WITH more and more leading industrial giants quitting Maharashtra to set up base in neighbouring states, where the policies are more conducive to industry growth, Maharashtra government might have been forced to come up with a new all-things-to-all-men industrial policy. But will the policy really change ground realities? We spoke to several industry players among large corporates and smaller and medium sized companies to get their frank opinion of what is good about the policy, what was lacking in it and why they would not trust there will be any significant change.
The raison d’etre of the policy has been the swift erosion of Maharashtra’s leading position as an industrialised state to Gujarat, Tamil Nadu, Karnataka, Bihar, Rajasthan, Punjab and new kids on the block like Jharkhand and Uttarakhand. It had become almost a ritual for industry players to sing paeans to Gujarat’s incredible growth model. Gujarat’s industrial policy has been all-inclusive in the sense that it involved people’s participation in the development strategies. With people becoming a stakeholder it was much easier for industry houses to carry on business and the local population always got a fair deal. Even in the last state elections its industrial policy was widely credited to be the clincher in the massive victory of incumbent Chief Minister Narendra Modi in his third straight win.
Maharashtra’s new industrial policy has been named ‘Magnetic Maharashtra, Brand Maharashtra,’ which aims to boost the growth of micro, small and medium enterprises (MSMEs). The policy was cleared by the state cabinet on January 2. The highlights of this policy are: it offers MSMEs waiver from tax on electricity consumption, stamp duty and local taxes like octroi. It also offers MSMEs one rupee concession per unit in electricity tariff if they set up units in the state’s backward regions such as Vidarbha and Marathwada. Many of the MSME owners have noted quite succinctly that incentives such as power tariffs and concessional levies are good as long as the environment provided by the government is good. Many of the industry houses, especially those involved in construction business like infrastructure and real estate, often state that the see-no-evil-hear-no-evil policy when it comes to persecution of immigrant workers has led to sudden stoppage of crucial projects adding to their interest cost and risk weightage by investors.
Another big issue faced by industry, which has plans to set up base in the backward regions is about supporting infrastructure being almost non-existent in such places. The state government policy envisages 5 per cent subsidy on capital investments for MSMEs in taluks classified as C and D for development purposes. Maharashtra government has classified all 357 taluks in the state in five categories on the basis of industrial development—A, B, C, D and D+. Unlike a state like Gujarat where the government priority, when it came to power a decade ago was to provide three phase uninterrupted power supply to all villages in the state, Maharashtra has no such facilities. There are huge IT parks built in backward regions of Maharashtra that remain unoccupied for years because the IT industry finds it difficult to access the place.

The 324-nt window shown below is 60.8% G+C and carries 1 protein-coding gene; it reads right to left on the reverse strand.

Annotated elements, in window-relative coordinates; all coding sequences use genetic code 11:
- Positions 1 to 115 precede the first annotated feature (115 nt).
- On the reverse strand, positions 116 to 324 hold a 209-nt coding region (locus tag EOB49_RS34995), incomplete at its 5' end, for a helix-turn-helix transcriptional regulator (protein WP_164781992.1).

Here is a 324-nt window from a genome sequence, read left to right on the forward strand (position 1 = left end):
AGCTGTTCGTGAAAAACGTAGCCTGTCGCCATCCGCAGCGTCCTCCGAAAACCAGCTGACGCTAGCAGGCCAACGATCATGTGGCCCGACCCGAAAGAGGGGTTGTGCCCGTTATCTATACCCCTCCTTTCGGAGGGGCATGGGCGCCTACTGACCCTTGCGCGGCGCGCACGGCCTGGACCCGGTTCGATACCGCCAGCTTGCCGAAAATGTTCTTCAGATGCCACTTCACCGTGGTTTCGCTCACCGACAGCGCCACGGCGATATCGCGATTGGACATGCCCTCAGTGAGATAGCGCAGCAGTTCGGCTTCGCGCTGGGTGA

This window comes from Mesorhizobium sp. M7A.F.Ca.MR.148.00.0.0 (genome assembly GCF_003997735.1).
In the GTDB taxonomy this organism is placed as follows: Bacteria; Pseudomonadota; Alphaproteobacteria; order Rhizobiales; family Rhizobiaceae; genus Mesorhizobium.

“The roads are bad. The power supply is erratic and the quality of power has its effect on the life of costly equipments. Worst, IT white and blue collar workers are highly paid and hence expect a lifestyle where they work. If the IT park is situation in the middle of nowhere and the government does not build any social infrastructure or allow private sector to build them, obviously the park will not be occupied,” said a highly placed IT company HR vice president seeking anonymity.
The new policy allows special economic zone (SEZ) developers whose projects have got stuck in the land acquisition imbroglio, ever-changing central tax laws and tax holidays, etc. to have an exit route. The SEZ developers can now choose to develop their land as an integrated industrial township project. They can utilise their land in 60:40 ratio, meaning the SEZ developer will have to use 60 per cent of total land in possession for industrial purposes; the rest can be used for residential and commercial purposes. Now the problem with this policy is that most of the companies which have bought non-contiguous parcels of land have lined up investors who are adept at managing SEZ or similar projects. Most often the investors would prefer to quit the project than change their portfolio. The central environment ministry has been occupied by cabinet ministers who have huge egos and their own political games. Industry does not want to become a ping-pong ball in these games. Lavasa near Pune and Adarsh Society in Mumbai are classic examples of ministries waking up to find out violations, after the projects have become on-stream.
There of course is a huge power game played between Chief Minister Prithivraj Chawan and state industries minister Narayan Rane. Over 27,500 hectares has been acquired for SEZs. As the state was finding it difficult to address the issue of land acquired for SEZs, industrial policy got delayed by more than one year. But the inside story is that the debate in the cabinet and the lack of a common ground between the two strong political players in the state has delayed the policy for a year. The last 5-year industrial policy announced in November 2006 aimed at attracting mega projects from other states, expansion plans and green field projects with a minimum investment of Rs 500-crore. On the other hand, the new industrial policy of Maharashtra ostensibly aims to attract Rs 5-trillion investments over five years and create two million jobs. But that is far easier said than done.